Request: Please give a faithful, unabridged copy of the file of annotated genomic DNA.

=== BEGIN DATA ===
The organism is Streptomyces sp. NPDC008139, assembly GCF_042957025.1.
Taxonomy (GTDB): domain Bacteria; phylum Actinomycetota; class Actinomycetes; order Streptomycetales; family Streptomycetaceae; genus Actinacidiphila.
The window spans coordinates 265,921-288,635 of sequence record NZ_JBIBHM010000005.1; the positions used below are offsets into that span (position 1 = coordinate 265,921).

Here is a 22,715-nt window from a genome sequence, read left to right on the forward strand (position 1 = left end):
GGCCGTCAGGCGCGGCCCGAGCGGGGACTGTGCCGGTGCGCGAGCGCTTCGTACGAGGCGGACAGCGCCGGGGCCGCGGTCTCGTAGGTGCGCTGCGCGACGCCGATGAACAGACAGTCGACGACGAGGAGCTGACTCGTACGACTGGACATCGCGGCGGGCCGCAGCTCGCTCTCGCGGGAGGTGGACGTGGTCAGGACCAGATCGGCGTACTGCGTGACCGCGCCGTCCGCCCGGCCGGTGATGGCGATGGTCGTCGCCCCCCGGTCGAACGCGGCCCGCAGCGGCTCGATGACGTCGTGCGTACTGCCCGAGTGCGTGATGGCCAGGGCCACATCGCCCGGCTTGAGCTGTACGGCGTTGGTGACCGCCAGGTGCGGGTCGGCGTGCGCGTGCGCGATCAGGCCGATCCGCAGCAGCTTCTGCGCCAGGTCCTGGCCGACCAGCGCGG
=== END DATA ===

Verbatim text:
The organism is Streptomyces sp. NPDC008139, assembly GCF_042957025.1.
Taxonomy (GTDB): domain Bacteria; phylum Actinomycetota; class Actinomycetes; order Streptomycetales; family Streptomycetaceae; genus Actinacidiphila.
The window spans coordinates 265,921-288,635 of sequence record NZ_JBIBHM010000005.1; the positions used below are offsets into that span (position 1 = coordinate 265,921).

Here is a 22,715-nt window from a genome sequence, read left to right on the forward strand (position 1 = left end):
GGCCGTCAGGCGCGGCCCGAGCGGGGACTGTGCCGGTGCGCGAGCGCTTCGTACGAGGCGGACAGCGCCGGGGCCGCGGTCTCGTAGGTGCGCTGCGCGACGCCGATGAACAGACAGTCGACGACGAGGAGCTGACTCGTACGACTGGACATCGCGGCGGGCCGCAGCTCGCTCTCGCGGGAGGTGGACGTGGTCAGGACCAGATCGGCGTACTGCGTGACCGCGCCGTCCGCCCGGCCGGTGATGGCGATGGTCGTCGCCCCCCGGTCGAACGCGGCCCGCAGCGGCTCGATGACGTCGTGCGTACTGCCCGAGTGCGTGATGGCCAGGGCCACATCGCCCGGCTTGAGCTGTACGGCGTTGGTGACCGCCAGGTGCGGGTCGGCGTGCGCGTGCGCGATCAGGCCGATCCGCAGCAGCTTCTGCGCCAGGTCCTGGCCGACCAGCGCGG